Caviar ‘queen’: Chinese roe reigns around the world

QIANDAOHU, CHINA (AFP) – The caviar on the menu of Michelin-starred restaurants may come from an unexpected place: China.

The country has endured embarrassing food scandals in recent years, but its sturgeon eggs have gained the respect of caviar connoisseurs around the world.

It has also become pricier for United States (US) buyers as Chinese caviar is among the slew of products hit with 25 per cent tariffs in the US-China trade war.

The bulk of China’s production comes from a picturesque lake ringed by mountains in eastern Zhejiang province where industry leader Kaluga Queen breeds the giant fish.

The brand was created in 2005 by experts who worked for China’s Ministry of Agriculture and it now produces more than a third of the world’s caviar, making China the global leader.

The company’s sturgeon farm is a 20-minute boat ride away from the shore in Qiandaohu, or Thousands Islands Lake.

An employee of Chinese caviar company Kaluga Queen cuts open a sturgeon for its roe at the firm’s processing facility in Quzhou city, China’s Zhejiang province. PHOTO: AFP

Qiao Yuwen, a breeder, stood at the edge of the pools where the animals live until they are between the ages of seven and 15. The biggest sturgeons can grow to be four metres long and weigh 300 kilogrammes.

“They’re like our babies. We see them from when they’re very young, so it’s hard when they are sent to be slaughtered,” Qiao said.

“But there’s also, of course, the satisfaction of having contributed to making an exceptional product,” he said before throwing pellets containing shrimp, peas and vitamins to the fish.

For a long time, Iran and Russia fished sturgeon in the wild in the Caspian Sea.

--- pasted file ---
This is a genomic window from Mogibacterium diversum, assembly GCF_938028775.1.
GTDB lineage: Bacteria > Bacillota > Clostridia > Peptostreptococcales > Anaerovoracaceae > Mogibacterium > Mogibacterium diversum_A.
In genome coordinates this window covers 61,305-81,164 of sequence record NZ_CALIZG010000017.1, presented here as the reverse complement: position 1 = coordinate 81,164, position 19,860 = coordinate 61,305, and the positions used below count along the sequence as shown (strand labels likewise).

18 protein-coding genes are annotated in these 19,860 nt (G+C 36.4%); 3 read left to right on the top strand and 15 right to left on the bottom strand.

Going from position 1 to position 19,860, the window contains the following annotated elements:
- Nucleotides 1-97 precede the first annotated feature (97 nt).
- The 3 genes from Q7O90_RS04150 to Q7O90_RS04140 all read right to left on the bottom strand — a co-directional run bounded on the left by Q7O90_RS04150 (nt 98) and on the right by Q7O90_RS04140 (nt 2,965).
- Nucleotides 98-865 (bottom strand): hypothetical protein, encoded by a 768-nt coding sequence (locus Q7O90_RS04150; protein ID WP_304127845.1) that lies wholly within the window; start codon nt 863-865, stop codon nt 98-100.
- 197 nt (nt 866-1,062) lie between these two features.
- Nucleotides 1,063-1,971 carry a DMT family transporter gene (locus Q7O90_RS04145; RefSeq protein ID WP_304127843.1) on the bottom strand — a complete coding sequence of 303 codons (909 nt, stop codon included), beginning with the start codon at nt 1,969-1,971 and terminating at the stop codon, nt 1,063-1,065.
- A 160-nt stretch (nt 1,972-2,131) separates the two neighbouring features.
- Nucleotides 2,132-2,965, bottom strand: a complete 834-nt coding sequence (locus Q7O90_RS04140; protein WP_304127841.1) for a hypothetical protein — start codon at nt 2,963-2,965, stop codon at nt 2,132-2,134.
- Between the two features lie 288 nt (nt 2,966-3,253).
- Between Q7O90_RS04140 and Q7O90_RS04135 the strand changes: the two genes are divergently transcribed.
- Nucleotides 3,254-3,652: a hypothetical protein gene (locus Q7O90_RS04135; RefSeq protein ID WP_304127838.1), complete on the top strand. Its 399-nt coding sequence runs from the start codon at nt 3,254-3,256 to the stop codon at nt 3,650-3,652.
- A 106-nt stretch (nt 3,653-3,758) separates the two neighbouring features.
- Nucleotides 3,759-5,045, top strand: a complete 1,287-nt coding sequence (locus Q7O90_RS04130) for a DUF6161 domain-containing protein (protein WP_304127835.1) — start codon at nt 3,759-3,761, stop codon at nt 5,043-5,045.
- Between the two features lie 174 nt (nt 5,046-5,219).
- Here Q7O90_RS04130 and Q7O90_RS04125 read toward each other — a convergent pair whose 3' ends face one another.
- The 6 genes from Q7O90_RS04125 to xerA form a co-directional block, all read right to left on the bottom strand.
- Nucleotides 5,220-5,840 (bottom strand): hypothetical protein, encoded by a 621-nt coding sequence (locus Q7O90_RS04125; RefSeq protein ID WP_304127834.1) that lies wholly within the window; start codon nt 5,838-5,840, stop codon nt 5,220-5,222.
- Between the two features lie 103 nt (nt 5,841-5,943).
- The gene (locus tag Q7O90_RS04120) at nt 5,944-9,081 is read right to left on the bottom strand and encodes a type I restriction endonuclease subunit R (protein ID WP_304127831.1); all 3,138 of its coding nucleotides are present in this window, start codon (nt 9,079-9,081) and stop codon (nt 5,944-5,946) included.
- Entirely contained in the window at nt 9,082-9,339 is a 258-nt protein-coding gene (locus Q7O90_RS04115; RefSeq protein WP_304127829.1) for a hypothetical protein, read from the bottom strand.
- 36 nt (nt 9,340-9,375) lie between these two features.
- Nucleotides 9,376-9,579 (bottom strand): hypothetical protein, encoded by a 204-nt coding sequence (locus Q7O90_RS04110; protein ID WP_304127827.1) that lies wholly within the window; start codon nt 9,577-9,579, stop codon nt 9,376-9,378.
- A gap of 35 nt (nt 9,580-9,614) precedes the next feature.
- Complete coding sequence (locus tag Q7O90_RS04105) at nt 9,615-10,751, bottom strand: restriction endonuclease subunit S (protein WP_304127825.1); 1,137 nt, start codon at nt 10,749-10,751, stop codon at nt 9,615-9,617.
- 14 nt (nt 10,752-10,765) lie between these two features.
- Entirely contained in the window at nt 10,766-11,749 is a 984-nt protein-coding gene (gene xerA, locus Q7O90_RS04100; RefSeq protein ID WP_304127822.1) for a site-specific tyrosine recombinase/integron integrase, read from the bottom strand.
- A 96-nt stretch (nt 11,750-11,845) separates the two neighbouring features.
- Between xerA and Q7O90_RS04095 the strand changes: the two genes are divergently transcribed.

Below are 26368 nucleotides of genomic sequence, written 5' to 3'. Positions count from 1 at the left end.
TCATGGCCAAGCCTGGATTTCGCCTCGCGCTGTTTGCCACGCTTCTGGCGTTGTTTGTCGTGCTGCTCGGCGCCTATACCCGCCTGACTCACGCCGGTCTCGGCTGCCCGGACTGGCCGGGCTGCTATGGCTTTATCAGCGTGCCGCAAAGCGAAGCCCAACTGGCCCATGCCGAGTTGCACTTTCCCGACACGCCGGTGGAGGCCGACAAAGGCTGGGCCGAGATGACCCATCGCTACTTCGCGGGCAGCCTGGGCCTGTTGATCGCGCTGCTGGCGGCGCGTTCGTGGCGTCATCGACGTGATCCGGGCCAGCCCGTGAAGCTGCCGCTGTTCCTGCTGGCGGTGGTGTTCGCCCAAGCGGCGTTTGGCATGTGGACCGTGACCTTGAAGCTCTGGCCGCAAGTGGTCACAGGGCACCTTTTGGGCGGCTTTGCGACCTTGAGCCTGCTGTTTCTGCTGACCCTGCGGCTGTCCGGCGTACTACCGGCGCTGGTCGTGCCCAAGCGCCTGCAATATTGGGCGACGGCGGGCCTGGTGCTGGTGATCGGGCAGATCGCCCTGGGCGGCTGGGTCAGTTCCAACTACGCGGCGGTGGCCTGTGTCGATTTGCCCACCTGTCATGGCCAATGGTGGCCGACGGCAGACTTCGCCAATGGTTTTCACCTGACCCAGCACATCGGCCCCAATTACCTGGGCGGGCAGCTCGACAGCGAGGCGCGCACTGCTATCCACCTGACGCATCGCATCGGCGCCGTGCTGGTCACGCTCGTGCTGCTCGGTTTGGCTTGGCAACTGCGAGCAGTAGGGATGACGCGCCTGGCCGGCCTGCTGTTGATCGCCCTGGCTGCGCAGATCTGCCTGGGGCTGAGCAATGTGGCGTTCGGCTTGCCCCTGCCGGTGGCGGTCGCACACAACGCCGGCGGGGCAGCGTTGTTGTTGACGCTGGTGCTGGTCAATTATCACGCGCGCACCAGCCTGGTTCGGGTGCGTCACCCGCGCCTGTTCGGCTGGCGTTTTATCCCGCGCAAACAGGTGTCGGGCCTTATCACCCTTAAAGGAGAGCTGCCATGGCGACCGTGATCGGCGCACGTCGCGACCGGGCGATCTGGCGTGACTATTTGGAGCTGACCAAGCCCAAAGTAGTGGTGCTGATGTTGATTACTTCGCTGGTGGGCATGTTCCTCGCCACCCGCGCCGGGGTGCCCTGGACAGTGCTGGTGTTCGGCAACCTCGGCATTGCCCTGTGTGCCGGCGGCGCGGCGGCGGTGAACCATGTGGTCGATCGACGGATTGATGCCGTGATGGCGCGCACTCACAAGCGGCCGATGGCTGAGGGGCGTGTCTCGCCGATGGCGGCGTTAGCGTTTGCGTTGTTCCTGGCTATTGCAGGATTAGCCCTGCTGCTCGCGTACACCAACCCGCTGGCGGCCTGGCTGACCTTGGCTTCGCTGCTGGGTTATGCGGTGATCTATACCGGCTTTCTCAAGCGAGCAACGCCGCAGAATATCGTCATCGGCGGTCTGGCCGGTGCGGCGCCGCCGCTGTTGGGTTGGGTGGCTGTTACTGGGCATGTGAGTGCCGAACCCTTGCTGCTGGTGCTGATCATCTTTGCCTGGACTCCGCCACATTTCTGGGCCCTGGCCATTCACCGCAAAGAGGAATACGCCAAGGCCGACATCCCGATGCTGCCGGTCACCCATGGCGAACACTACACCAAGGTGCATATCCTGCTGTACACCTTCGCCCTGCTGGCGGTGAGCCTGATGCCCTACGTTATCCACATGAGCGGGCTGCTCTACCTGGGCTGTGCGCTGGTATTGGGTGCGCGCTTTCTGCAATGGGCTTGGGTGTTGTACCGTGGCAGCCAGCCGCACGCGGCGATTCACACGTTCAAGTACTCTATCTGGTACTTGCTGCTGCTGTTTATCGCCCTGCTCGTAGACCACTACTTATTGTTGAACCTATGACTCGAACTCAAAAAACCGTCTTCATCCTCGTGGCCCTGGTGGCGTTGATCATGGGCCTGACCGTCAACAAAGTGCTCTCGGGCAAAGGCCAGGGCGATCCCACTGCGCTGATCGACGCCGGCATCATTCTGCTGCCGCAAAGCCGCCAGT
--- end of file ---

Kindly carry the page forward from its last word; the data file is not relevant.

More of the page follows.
But the fish population was nearly decimated by overfishing and poaching after the Soviet Union, which had regulated fishing, fell in 1991.

Sturgeon fishing in the Caspian Sea was banned in 2008 while sturgeon farms have sprung up everywhere, with Italy, France and China among the world leaders in the industry. Kaluga Queen has 300 employees looking after some 200,000 sturgeons.

Once they reach sexual maturity, females are fished out and taken to a laboratory where they are stunned before their bellies are sliced open to extract the black eggs.

The roe is then washed, sorted, salted and placed in boxes.

Kaluga Queen produced 86 tonnes of caviar last year, most of it destined for exports, with half going to the European Union (EU), 20 per cent to the United States (US) and 10 per cent to Russia.

Depending on the species, the price per kilogrammes varies between CNY10,000 and 180,000 (USD1,420 to USD25,600).

Sturgeons producing the most expensive caviar can carry as much as two million yuan worth of eggs.

“It’s the price of a Ferrari,” said the company’s vice president  Xia Yongtao.

Kaluga Queen has walked a “long road” to win the trust of customers since the company produced its first jar in 2006, Xia said.

Chinese caviar had to overcome scepticism from foreign clients who were used to headlines about food scandals, from contaminated milk powder to soy sauce containing arsenic and rice tainted with cadmium.

“A few years ago, customers were reluctant when we talked about Chinese caviar,” said Raphael Bouchez, president of Kaviari, a Paris-based supplier to renowned restaurants.

Bouchez convinced customers by explaining how Chinese producers raise fish and use methods that respect the environment.